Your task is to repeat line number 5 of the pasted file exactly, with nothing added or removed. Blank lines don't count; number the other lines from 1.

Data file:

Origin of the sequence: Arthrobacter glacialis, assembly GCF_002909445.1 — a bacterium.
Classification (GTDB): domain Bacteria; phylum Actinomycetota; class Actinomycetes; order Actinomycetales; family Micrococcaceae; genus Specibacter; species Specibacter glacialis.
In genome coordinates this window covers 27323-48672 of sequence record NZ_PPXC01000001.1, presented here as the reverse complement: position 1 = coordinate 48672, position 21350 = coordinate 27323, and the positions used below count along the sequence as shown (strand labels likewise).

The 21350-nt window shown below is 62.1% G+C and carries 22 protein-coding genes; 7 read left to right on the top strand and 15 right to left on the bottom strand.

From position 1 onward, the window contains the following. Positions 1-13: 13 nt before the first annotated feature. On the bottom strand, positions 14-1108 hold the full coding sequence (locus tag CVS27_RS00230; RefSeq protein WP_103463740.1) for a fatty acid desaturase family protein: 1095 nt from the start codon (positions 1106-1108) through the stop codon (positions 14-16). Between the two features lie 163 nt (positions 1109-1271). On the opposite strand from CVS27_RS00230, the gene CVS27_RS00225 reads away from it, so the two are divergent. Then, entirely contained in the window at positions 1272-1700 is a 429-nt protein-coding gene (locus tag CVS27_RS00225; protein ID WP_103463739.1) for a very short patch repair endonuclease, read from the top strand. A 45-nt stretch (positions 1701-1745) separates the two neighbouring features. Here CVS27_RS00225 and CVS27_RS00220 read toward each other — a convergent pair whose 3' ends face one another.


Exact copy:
From position 1 onward, the window contains the following. Positions 1-13: 13 nt before the first annotated feature. On the bottom strand, positions 14-1108 hold the full coding sequence (locus tag CVS27_RS00230; RefSeq protein WP_103463740.1) for a fatty acid desaturase family protein: 1095 nt from the start codon (positions 1106-1108) through the stop codon (positions 14-16). Between the two features lie 163 nt (positions 1109-1271). On the opposite strand from CVS27_RS00230, the gene CVS27_RS00225 reads away from it, so the two are divergent. Then, entirely contained in the window at positions 1272-1700 is a 429-nt protein-coding gene (locus tag CVS27_RS00225; protein ID WP_103463739.1) for a very short patch repair endonuclease, read from the top strand. A 45-nt stretch (positions 1701-1745) separates the two neighbouring features. Here CVS27_RS00225 and CVS27_RS00220 read toward each other — a convergent pair whose 3' ends face one another.